According to the Office of Civil Rights within the U.S. Department of Education, in 2011-12 there were approximately 3.2 million students in public schools in gifted and talented programs. Participation varies widely by state and by demographic subgroup.
The U.S. Department of Education's Office of Civil Rights estimates that six (6) percent of public school students are enrolled in gifted and talented programs. Learn more about Gifted Education in the U.S.
Nationally, 3.3 million public school students were identified as gifted in 2015-16, about 6 percent of the total school population, according to the federal Department of Education.
Gifted people make up around the top 5% of a population, the highly gifted make up the top 1-3% of the population.
Although there are no standard IQ levels of intellectual giftedness, some experts suggest the following IQ ranges: Mildly gifted: 115 to 129. Moderately gifted: 130 to 144. ighly gifted: 145 to 159.
Students allowed into the GT program learn from excellent teachers who are qualified to teach gifted students. The students are put into a peer group that is at their advanced academic level. The program helps gifted students reach for and achieve their personal best work.
Giftedness tends to run in families, so many of the traits that indicate giftedness are common among extended family members. Parents may see a sign of giftedness and consider it perfectly normal, average behavior if several family members have the same trait.
According to the National Association for Gifted Children, between 6-10% of students are gifted and could use additional support in the classroom. That's a total of 3 to 5 million children in grade K-12. Yet, the NAGC notes, no U.S. federal agency or organization collects these student statistics.
Most don't. Colleges evaluate each student's academic record in the context of what was available. A GT program may offer opportunity for enrichment but I wouldn't worry about the label.
115 to 129: Above average or bright. 130 to 144: Moderately gifted. 145 to 159: Highly gifted. 160 to 179: Exceptionally gifted.
Most contemporary scientists nowadays agree that being gifted comes from both genes and nurture, some (eg. C. Badcock) also consider the epigenetic effect. Some interesting research on monozygotic twins has been conducted to learn more about the role of genes in giftedness.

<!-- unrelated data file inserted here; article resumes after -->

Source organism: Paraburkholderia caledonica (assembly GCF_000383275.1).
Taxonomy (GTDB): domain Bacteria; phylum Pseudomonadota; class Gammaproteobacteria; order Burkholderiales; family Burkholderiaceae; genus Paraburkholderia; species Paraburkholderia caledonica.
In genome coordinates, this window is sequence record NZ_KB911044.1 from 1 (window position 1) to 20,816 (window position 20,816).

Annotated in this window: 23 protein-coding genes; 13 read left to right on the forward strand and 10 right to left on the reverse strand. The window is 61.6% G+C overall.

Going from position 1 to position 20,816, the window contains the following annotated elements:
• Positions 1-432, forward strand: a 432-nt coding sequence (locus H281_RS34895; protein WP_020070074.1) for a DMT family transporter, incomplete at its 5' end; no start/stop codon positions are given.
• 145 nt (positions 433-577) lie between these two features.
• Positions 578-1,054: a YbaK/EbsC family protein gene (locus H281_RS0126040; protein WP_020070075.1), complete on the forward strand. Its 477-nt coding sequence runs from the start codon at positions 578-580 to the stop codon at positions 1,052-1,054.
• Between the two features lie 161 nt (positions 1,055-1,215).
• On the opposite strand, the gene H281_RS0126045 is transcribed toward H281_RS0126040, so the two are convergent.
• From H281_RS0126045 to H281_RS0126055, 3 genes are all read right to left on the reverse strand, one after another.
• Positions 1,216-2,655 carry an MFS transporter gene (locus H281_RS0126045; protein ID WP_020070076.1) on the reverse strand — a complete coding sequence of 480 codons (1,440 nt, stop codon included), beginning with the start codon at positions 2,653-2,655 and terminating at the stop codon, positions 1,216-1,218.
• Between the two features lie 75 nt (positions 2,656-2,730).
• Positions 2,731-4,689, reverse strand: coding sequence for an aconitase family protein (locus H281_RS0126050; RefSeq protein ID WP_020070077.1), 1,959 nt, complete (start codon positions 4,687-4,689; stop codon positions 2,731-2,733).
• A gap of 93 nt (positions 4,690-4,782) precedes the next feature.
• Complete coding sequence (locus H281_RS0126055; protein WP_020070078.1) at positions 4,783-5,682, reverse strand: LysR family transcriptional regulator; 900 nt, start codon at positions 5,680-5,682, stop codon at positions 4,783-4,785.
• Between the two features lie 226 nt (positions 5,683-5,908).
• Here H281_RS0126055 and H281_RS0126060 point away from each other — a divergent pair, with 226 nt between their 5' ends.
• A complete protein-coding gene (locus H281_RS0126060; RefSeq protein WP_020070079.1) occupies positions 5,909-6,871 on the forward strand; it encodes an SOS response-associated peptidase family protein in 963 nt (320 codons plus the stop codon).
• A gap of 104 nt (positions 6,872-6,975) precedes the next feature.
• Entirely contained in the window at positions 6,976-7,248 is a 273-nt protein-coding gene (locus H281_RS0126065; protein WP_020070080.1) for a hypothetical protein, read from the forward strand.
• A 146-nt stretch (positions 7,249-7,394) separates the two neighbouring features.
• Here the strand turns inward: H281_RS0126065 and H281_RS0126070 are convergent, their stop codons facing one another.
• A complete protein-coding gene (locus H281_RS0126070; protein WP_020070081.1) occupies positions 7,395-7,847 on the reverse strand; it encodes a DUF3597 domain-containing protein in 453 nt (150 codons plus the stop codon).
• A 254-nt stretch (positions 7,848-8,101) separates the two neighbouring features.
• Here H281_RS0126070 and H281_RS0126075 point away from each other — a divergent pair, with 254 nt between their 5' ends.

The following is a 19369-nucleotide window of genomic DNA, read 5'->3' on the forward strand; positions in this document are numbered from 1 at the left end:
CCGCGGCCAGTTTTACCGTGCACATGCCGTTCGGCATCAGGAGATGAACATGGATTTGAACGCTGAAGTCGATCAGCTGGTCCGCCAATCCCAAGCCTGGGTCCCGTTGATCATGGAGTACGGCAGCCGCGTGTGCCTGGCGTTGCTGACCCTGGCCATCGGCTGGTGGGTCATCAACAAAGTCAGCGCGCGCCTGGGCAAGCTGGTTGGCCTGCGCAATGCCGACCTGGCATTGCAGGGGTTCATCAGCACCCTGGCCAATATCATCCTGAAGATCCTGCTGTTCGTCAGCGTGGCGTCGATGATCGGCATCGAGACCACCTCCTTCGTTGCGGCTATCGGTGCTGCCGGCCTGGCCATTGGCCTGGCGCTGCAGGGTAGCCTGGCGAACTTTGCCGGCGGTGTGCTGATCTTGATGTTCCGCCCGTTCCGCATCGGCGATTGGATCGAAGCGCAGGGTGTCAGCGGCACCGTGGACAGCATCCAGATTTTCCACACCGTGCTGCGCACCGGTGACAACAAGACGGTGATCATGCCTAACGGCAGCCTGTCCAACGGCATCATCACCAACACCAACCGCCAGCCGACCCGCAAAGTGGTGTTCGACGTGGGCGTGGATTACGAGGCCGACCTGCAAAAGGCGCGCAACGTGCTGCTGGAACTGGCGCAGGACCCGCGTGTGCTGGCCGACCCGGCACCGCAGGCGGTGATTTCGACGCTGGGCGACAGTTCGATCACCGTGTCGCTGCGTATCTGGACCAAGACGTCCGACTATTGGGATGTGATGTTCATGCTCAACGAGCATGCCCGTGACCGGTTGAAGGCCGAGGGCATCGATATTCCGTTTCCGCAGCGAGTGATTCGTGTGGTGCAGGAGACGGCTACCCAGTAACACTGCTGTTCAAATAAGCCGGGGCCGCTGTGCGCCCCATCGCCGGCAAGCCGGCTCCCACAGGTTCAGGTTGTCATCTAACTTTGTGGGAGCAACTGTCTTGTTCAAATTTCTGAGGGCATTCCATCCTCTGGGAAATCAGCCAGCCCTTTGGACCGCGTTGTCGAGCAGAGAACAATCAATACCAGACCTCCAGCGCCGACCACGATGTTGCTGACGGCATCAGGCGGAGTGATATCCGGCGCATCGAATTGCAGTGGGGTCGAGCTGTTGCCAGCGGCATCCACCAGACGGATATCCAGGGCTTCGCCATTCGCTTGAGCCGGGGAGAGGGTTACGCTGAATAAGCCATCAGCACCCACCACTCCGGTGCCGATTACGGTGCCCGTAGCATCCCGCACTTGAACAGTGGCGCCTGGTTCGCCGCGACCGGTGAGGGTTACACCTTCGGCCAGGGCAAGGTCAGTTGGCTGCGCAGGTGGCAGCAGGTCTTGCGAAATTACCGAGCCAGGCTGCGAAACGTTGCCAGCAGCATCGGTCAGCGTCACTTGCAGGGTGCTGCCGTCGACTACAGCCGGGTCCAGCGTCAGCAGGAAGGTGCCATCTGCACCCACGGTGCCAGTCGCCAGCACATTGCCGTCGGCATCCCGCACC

While some sources of anxiety are common to all children, parents, teachers, and caregivers of gifted children need to know that gifted kids also may have unique sources of anxiety. These include: Social coping, where gifted children feel different, leading to their experience of social rejection.
Although there are no standard IQ levels of intellectual giftedness, some experts suggest the following IQ ranges: Mildly gifted: 115 to 129. Moderately gifted: 130 to 144. ighly gifted: 145 to 159. Exceptionally gifted: 160 +
You may have a high achieving student who isn't GT who accomplishes incredible things, colleges love to see this. However, colleges won't be impressed with a student who is identified as gifted who has shown no use of his abilities.
Some say that gifted children are more prone to depression and suicide because of their heightened sensitivities, perfectionism, introversion, overachieving behaviors, existential concerns, and feeling like they don't fit in.
Although a few believe giftedness can be achieved through nurturing, the overwhelming consensus is that giftedness is present at birth, an inherited trait. Chances are very high that one or both parents of a gifted child, as well as siblings, are also gifted.
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